Getting your financial life in order is no small task. Figuring how to pay off debt, put aside money for retirement, and still have a little leftover for fun can feel like an uphill battle.
To complicate matters further, it turns out there are five “smart” money habits that could do damage to your credit score. Frustrated? Don’t worry – the Nerds are here to help!
1. Using a cash-only budgeting system
Instead of using a credit card for daily purchases, some folks just use cash. This is a budgeting technique that makes it almost impossible to overspend. Proponents of this approach withdraw a certain amount from the ATM each week, and when it’s gone, it’s gone.
This strategy might appeal to you as a way to control your spending. But before you jump on board, know that this tactic could hurt your credit score – or at least curtail your other efforts to improve it.
By avoiding credit cards, you’re missing out on an easy opportunity to build a solid score. Using plastic responsibly (paying your bills on time and in full) is a great way to keep your credit climbing. This is something to think about, because a high score will come in handy when you want to rent an apartment, get a good rate on an insurance policy or borrow money to buy a car.
As long as you keep a watch on your spending, using a credit card for your day-to-day purchases shouldn’t interfere with sticking to your budget.
2. Closing a card you’ve just paid off
Paying off a mountain of credit card debt is a huge accomplishment – congratulations! But if you’re planning to celebrate by calling up your credit card company and canceling your card, you might want to take a beat and think carefully about what this could do to your credit.
By closing a paid-off card, you’re eliminating a lot of available credit from your overall portfolio. If you’re carrying a balance on other cards, this will immediately cause your credit utilization ratio to shoot up. This, in turn, will do damage to the 30% of your credit score that’s determined by your amounts owed.
If you really feel like you’ll be tempted to overspend by leaving the card open and you’re not carrying debt on your other cards, closing out your plastic might be OK. But otherwise, it’s probably best to keep your account open.
3. Putting an old credit card aside and never using it
Since you now know that closing a paid-off card isn’t always a great idea, you’re probably planning to just stash your plastic in a drawer somewhere and never use it. But, unfortunately, this can have credit consequences as well.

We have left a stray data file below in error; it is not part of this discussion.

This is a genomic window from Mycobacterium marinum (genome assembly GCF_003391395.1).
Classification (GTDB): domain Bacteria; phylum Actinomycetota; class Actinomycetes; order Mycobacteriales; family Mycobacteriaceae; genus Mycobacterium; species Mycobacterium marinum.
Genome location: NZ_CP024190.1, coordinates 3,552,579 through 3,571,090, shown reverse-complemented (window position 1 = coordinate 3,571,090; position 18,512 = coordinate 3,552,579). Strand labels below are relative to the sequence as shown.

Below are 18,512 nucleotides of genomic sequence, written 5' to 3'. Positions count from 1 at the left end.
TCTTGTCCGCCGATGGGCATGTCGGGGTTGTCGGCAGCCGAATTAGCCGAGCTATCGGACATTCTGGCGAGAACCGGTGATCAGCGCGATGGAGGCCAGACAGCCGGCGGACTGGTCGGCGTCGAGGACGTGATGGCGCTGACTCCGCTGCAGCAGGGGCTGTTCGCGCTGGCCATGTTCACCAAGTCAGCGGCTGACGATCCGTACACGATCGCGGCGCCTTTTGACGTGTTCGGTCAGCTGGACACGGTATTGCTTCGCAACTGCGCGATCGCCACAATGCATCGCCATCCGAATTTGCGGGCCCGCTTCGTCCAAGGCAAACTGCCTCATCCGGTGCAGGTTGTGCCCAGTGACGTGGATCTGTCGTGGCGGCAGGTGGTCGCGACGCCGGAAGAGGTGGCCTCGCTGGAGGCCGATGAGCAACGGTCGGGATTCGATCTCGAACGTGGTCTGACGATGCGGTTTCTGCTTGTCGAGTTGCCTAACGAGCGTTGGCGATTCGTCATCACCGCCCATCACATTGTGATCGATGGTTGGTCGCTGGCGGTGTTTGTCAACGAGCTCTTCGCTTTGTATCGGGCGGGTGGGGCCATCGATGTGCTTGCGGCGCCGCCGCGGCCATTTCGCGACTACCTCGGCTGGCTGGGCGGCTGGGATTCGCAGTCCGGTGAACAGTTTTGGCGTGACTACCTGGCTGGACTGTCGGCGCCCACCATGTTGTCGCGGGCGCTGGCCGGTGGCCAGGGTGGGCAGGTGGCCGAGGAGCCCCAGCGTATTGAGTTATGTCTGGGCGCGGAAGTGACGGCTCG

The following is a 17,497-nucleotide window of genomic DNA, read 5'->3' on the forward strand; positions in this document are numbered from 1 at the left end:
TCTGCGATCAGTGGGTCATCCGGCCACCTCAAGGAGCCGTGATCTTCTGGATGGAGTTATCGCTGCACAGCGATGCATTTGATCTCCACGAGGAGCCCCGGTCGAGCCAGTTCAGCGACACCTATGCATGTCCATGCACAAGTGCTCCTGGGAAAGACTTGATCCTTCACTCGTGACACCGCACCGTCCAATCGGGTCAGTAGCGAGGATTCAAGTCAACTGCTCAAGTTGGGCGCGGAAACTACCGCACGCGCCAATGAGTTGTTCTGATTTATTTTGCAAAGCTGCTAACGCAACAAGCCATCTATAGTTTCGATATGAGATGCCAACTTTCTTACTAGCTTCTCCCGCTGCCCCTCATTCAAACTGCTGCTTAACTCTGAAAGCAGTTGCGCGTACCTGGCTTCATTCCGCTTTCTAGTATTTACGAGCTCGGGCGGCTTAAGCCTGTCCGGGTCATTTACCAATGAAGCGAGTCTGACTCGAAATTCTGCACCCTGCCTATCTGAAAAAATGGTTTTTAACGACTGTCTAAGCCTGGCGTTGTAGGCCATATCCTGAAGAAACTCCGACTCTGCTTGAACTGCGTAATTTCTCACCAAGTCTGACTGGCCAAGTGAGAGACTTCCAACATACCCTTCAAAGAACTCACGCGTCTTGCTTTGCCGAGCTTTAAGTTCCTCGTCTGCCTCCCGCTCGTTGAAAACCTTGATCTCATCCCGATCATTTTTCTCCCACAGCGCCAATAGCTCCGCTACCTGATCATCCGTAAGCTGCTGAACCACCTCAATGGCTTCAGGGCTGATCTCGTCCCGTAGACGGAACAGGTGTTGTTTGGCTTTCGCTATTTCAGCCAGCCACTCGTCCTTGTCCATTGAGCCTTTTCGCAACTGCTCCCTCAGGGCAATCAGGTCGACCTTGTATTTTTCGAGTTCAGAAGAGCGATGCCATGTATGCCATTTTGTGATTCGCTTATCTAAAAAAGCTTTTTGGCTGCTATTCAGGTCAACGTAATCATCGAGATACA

Going for a long period of time — think several months or a year — without using a credit card could cause your issuer to cancel it. If this happens, you’ll be faced with the same credit score implications as if you’d canceled it yourself (see above). Again, this is especially harmful if you’re carrying a balance on other cards.
To avoid this, be sure to use all of your cards from time-to-time, even just for a small purchase. By keeping all of your accounts active, you’re decreasing the chances that an issuer will close one of your cards.
4. Relying too heavily on automatic payments
Since a whopping 35% of your credit score comes from your history with paying bills by their due dates, signing up for auto pay is definitely a smart move. Nevertheless, it’s a good idea to take a “trust but verify” attitude toward this service.
In the vast majority of cases, auto pay will ensure that your bills will get paid on the date you’ve designated. But it’s always prudent to check your accounts from time-to-time to be sure that the payments went off without a hitch. If something goes wrong, you could get hit with a late fee – or worse, a ding to your credit score.
5. Opening a bunch of cards to capitalize on rewards
If you’re getting savvy about using credit cards to earn rewards on your daily spending, you’re probably feeling excited about the possibilities. You might have even cooked up a plan to open several cards with different rewards structures so that you’ll be maximizing perks no matter where you shop.
The Nerds love rewards credit cards, but don’t get carried away and open too many at once. Doing so can hurt your credit score because 10% of it is determined by recent credit inquiries. Too many at once could cost you a lot of points, so be sure to put several months between each of your card applications.
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